The village of Akrotiri is well known for its archaeological sites. This village is located at the southernmost part of Santorini. Akrotiri is regarded as the most prehistoric settlement of the Aegean Sea. Evidence of habitation of Akrotiri first came to light in the 19th century while the whole town was covered with volcanic ashes.
The actual excavation in this area started in the year 1967 by professor Spyridon Marinatos under the supervision of the Archaeological Society at Athens. On the basis of his theory, which was published in 1930, he decided to excavate at Akrotiri.
The basis of his theory was stick to a point that the volcano eruption of the Thera was greatly responsible for destruction of Minoan civilization. Many discoveries have been made since the beginning of the excavations and all the findings from the excavation are very well preserved.
The old city of Akrotiri is not different from the island’s traditional pattern, in terms of architecture and design. Walking around the old city of Akrotiri one can find houses with two or three floors and underneath sewage canals attached. You also can find small roads and squares. The people of old Akrotiri were using stone or wooden staircase inside their houses.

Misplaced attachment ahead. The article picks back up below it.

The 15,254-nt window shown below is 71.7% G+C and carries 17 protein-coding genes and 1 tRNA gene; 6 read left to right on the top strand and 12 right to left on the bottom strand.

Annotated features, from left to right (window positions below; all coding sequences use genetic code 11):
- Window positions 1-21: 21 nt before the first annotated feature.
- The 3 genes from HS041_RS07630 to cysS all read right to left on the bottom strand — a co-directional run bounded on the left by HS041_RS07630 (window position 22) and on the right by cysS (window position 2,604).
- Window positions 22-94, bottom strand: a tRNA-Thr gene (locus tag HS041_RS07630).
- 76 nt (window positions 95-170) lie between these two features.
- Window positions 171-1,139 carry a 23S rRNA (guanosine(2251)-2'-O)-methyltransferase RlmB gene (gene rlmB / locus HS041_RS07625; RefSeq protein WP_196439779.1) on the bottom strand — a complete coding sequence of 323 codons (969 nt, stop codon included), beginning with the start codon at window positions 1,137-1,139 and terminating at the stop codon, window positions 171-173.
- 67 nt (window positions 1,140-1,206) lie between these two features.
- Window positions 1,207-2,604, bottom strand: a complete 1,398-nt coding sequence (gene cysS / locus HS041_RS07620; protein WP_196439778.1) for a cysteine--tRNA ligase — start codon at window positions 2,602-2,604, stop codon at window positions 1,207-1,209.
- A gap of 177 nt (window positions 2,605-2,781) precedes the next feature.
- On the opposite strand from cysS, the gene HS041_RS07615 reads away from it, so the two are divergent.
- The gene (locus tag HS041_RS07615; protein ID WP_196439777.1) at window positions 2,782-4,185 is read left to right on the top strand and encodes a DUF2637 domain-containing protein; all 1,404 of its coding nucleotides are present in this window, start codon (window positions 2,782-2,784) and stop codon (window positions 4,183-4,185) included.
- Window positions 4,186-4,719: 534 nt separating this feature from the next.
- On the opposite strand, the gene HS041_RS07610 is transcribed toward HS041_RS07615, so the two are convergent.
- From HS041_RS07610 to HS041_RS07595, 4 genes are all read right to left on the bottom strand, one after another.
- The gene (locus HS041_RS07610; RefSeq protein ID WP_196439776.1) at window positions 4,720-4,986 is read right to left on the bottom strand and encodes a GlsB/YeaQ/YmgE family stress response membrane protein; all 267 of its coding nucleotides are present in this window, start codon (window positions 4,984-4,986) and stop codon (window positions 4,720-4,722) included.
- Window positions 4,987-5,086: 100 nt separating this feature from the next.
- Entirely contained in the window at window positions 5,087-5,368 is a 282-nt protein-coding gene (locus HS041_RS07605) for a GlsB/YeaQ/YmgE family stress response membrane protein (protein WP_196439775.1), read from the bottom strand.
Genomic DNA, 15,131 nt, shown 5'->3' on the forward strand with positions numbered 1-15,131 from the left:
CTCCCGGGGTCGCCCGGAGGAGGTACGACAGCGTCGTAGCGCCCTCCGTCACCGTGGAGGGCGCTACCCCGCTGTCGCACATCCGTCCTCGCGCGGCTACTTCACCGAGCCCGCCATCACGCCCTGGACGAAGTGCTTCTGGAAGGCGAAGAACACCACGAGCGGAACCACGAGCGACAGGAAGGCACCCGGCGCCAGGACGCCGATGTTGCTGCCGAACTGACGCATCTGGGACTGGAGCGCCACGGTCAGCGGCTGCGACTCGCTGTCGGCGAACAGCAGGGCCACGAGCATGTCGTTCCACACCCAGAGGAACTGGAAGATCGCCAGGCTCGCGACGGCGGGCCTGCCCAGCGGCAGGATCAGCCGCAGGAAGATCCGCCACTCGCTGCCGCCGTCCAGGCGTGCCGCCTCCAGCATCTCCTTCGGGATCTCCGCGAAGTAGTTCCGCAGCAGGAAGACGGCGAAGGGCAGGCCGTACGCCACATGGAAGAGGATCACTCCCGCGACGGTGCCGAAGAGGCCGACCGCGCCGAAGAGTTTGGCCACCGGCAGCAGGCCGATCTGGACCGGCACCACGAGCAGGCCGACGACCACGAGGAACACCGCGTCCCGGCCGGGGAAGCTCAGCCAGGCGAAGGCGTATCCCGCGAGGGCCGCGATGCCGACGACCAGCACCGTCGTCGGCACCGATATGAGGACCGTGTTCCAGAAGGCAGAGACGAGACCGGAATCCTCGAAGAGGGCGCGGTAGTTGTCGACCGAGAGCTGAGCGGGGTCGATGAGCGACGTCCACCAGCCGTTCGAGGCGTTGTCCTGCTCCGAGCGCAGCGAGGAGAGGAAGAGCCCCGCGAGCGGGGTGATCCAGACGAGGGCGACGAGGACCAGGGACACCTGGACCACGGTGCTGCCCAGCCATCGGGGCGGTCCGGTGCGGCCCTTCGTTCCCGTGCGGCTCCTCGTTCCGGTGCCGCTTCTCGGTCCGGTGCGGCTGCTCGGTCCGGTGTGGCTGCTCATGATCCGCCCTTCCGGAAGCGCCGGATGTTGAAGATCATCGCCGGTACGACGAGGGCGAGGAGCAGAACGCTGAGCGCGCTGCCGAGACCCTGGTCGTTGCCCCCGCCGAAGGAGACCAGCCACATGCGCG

The people of old Akrotiri were using their ground floor for business purposes whereas the upstairs were meant for living quarters. From the excavation so many precious evidences are recovered which are reflecting their lifestyle such as hand mills for flour production, weaving meals and storage pots for wheat, barley, wine, oil and salted fish.
The well-connected and underneath drainage system along with sophisticated multi-storeyed building; spectacular wall paintings, beautiful furniture and vessels, trace the level of its development and great affluence. Various imported objects are also found that indicates the wide network and their external relation.